The Chama Peak Land Alliance has partnered with Archuleta County, Rio Arriba County (New Mexico), Future West and Grouthtruth Geographics to consider and discuss the impacts of energy development in the region.
On Monday, June 1, a Land Alliance mapping meeting was conducted in response to oil and gas leasing decisions that may affect the future of communities and their landscapes.
By conducting workshops such as the mapping meeting, the partnership can provide a community with a values analysis and map that can then inform local, state and federal officials and assist with planning efforts. According to the workshop invitation, this enables a more seamless and comprehensive approach to energy development across the landscape.
The mapping process is an interactive, community driven planning and mapping exercise that identifies and ranks the community values on the landscape. These values include resources such as municipal water supplies, high-value recreation, wildlife and agricultural production areas that might be impacted by energy development. The exercise is mapped through geographic information systems (GIS) and integrates other layers of data such as wildlife habitats and local government land use plans with the community values in order to create a basis for the landscape-scale planning of energy development. These maps can later be used by communities to limit the impacts of energy development on critical community resources.
“Responsible energy development can bring positive economic benefits and provide American energy independence,” reads the Land Alliance workshop invitation. “Unplanned energy development, however, can inadvertently injure the region’s environment, economy and quality of life.”
The first step in what the Land Alliance calls responsible planning is the community-based mapping process. During the meeting, stakeholders such as county commissioners, landowners, business owners, tribal and economic development representatives ranked different values such as land, recreation, hunting, fishing and vegetation.
Monique Digiorgio, program manager for Future-West, and affiliate of the Land Alliance, explained that the goal of the mapping meeting is to bring together stakeholders in the community in order to identify values that are the greatest concern for them in relation to oil and gas development.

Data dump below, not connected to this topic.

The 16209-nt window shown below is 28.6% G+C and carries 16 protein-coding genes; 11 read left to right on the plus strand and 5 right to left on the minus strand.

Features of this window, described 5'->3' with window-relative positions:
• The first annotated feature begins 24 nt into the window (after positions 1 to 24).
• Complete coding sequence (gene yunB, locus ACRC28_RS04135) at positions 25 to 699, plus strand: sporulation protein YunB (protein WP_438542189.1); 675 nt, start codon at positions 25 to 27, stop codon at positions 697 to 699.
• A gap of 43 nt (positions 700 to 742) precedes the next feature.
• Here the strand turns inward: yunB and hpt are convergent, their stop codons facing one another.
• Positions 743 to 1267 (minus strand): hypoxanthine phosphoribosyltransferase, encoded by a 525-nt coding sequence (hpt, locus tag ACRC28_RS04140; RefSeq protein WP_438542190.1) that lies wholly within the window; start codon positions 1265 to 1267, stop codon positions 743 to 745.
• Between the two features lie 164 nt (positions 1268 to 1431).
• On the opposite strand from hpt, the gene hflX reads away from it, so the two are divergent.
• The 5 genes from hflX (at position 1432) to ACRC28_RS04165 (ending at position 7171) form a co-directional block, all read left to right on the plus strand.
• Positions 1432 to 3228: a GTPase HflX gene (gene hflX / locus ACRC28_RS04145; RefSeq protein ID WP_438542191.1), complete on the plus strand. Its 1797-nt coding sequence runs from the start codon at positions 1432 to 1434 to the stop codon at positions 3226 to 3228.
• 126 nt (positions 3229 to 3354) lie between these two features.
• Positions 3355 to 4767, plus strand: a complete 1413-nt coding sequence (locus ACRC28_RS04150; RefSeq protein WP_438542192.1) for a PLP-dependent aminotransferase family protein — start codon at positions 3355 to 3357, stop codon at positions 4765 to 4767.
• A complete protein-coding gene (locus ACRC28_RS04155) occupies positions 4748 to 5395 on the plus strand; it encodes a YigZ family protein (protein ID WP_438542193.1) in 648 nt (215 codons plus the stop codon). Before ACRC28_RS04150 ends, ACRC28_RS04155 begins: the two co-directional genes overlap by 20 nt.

According to Digiorgio, the outcome of the recent meeting was successful, with 28 people in attendance. This was not an extensive outreach and only focused on the stakeholders. This meeting is considered the first step, or as Digiorgio calls it, “the pilot.” She explained that the hope is the Land Alliance will grow to include more people and will introduce the concept to the community in order to show how the mapping would work.
“The purpose is to help communities design the future that they want,” Digiorgio said. “The goal is to work with the county and the community to better plan for the areas of the greatest concern in the community. We will look at worksheets and hope to see trends in order to find the greatest concerns in the county and to do our best to protect these concerns while supporting the community and planning that they might do in gas development.
“Mapping is a limited tool. It will quantify, but it does not replace the overall oil and gas planning process. It is one piece of information that will inform planning at the local, state and federal level. Topics that came up during the meeting include fracking in shallow areas and groundwater. Those are policies that need to happen in addition to the mapping. The mapping is one limited, but we think powerful tool for planning.”
According to chamapeak.org, “To help communities proactively and constructively engage in energy planning, a unique partnership of counties and non-governmental organizations is conducting a community-based mapping process to identify critical community resources such as municipal water supplies, high value recreation, wildlife, and agricultural production areas that may be impacted by energy development.”
“The goal is to create a basis for landscape-scale planning of energy development that incorporates important community values in need of protection in order to lead to better planning outcomes from a variety of perspectives.” The workshop invitation reads, “The effort is not advocating for or against development, but is assisting the community in thoughtful planning and impact mitigation.”
Similar projects have bee a success in Montana and Idaho. These projects were called the MSTI Review Project.
The next step in the local process is to analyze the data and prepare community maps for review and, by August, release the final maps.